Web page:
In addition to drawing up a will, many Georgia residents have learned about some of the estate planning advantages of creating trusts to benefit their beneficiaries once they’ve passed away. However, figuring out which type of trust best suits your current needs can often be rather complicated.
Your Georgia estate planning attorney can help you review your portfolio of assets, along with your family’s current and future needs, so you can mutually decide upon the type of trust that will best suit your specific purposes.
Here are some of the more common types of trusts people seek to set up in the state of Georgia.
Basic Trusts Often Used by Georgia Residents
- A Living Trust. You can set up one of these while you’re still alive and actually become the grantor, beneficiary and trustee of this legal entity;
- A Marital Dedication Trust. Some spouses prefer creating this type of trust since it guarantees that the surviving spouse will receive specifically designated property upon the other spouse’s death;
- Testamentary Trust. This type of trust simply indicates that it has been created by the terms of your will – after your death;
- Educational Trust. These are often created for rather obvious reasons – to help a specific individual cover education-related expenses such as tuition, books and supplies. Bear in mind that these normally contain provisions for immediately stopping payments once a student either chooses to leave school without finishing or simply flunks a stated number of classes or semesters;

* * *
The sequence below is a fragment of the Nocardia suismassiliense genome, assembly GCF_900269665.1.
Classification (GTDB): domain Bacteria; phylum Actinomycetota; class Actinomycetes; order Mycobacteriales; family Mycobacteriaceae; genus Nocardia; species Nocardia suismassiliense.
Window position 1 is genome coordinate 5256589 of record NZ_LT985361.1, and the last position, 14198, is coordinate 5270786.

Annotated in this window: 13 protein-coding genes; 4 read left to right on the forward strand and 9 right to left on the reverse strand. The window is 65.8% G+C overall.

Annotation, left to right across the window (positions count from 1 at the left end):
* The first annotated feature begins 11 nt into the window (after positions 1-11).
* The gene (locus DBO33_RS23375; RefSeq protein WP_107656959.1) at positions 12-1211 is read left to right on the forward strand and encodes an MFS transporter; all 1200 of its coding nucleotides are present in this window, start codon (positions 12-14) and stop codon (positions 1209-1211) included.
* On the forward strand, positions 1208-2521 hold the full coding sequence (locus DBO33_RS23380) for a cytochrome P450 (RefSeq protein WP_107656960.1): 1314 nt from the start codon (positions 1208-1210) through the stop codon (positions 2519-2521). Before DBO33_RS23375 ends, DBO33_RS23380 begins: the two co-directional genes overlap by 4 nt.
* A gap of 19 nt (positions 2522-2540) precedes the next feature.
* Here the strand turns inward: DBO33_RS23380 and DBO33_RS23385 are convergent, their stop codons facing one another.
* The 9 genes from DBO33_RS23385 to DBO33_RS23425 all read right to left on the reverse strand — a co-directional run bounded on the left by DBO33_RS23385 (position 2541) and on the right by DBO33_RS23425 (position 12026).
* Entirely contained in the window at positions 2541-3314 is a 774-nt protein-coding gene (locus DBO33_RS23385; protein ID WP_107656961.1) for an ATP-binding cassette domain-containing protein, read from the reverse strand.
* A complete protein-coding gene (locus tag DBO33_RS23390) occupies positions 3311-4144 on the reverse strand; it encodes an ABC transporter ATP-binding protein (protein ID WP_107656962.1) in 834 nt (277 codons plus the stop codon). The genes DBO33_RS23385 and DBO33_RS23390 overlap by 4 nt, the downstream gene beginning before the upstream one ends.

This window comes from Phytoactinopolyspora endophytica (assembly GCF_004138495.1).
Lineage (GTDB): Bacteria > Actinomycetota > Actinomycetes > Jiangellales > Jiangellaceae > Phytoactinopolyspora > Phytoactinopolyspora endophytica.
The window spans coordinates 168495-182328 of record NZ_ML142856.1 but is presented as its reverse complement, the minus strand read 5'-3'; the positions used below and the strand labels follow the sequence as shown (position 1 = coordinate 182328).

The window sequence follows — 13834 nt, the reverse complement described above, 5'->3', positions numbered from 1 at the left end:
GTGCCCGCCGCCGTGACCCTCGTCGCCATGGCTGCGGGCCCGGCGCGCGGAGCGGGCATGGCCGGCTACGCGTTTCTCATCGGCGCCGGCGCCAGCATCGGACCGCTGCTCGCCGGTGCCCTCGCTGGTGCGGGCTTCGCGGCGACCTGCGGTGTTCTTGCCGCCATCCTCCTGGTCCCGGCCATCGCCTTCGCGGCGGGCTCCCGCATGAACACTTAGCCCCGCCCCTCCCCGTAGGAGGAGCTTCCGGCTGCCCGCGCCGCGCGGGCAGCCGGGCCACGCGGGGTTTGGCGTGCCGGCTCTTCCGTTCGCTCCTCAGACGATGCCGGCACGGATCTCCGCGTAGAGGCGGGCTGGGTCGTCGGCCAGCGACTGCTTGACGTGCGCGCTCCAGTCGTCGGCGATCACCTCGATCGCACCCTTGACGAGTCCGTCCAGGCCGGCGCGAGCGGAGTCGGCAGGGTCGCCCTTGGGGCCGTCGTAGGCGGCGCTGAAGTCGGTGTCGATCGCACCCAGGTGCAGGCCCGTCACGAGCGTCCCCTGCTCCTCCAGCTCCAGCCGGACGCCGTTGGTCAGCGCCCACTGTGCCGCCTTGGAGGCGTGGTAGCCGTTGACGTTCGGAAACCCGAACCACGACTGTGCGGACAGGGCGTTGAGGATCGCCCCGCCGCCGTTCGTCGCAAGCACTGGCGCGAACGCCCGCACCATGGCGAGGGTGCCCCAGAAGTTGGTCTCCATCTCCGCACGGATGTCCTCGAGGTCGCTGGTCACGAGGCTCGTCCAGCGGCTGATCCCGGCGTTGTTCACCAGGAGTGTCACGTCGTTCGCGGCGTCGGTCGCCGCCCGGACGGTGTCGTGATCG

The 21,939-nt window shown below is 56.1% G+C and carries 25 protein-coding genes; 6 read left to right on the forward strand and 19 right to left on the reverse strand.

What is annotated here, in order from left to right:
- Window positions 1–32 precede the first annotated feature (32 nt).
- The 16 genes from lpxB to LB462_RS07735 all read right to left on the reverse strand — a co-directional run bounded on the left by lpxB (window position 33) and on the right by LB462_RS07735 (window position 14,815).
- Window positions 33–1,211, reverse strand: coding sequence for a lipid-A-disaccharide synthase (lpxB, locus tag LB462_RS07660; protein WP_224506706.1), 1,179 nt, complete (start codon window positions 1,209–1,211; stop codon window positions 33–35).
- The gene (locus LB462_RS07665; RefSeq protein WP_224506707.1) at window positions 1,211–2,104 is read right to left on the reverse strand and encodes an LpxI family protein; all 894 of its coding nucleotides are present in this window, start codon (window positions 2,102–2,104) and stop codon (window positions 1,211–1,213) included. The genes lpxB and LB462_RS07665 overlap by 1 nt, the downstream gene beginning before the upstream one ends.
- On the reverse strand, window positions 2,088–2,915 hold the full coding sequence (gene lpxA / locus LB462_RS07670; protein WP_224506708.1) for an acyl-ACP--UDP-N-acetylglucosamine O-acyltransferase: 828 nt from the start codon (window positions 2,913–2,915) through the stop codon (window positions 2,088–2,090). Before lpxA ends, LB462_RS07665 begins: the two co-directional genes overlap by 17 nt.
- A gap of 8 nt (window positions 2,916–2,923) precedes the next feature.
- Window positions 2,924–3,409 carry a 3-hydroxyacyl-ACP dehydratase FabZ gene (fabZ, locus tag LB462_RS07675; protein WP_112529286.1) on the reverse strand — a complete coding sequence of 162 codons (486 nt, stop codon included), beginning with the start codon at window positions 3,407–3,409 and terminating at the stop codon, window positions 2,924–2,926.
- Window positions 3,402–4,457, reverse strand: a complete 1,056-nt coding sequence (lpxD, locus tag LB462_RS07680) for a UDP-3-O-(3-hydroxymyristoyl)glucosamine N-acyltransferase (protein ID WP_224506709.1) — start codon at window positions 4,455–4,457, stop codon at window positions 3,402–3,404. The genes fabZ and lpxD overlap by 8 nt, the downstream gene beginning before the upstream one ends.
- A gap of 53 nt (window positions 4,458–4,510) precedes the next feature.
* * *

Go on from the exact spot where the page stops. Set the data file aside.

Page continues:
- A Burial Trust. This provides the funds required to cover the costs of your cremation or burial needs. While you can initially set it up as a revocable trust, it becomes irrevocable after you die – its assets can then no longer be used for other needs;
- A Supplemental Needs Trust. This can prove very useful to elderly or disabled individuals who need added income but don’t want to be found ineligible to receive certain types of private or government benefits. When drafted properly, this trust ‘s funds are protected from being seized by creditors or the government;
- A Totten Trust. This type of trust basically indicates that upon your death, a specific bank account will pass directly to a named beneficiary;
- A Charitable Trust. Sometimes called a charitable remainder trust, it provides tax-free gifts for the donor. Typical beneficiaries are your spouse – for a set period of time – often for the remainder of that person’s life. The money left in the trust after your beneficiary’s death is then given to a specific charity. The other types of charitable trusts can be explained to you by your Peachtree estate planning attorney;
- A Spendthrift Trust. These types of trusts are frequently set up to help those who may be mentally incompetent to handle their own financial affairs and need to have certain funds critical for their support held legally off limits from creditors.
While this list of different types of trusts isn’t intended to be exhaustive, it does contain many of the most common trusts requested by Georgia residents. Now that you know more about the various types of trusts you can establish, you can contact a knowledgeable estate planning attorney today in the Law Offices of Shane Smith at (770) 487-8999.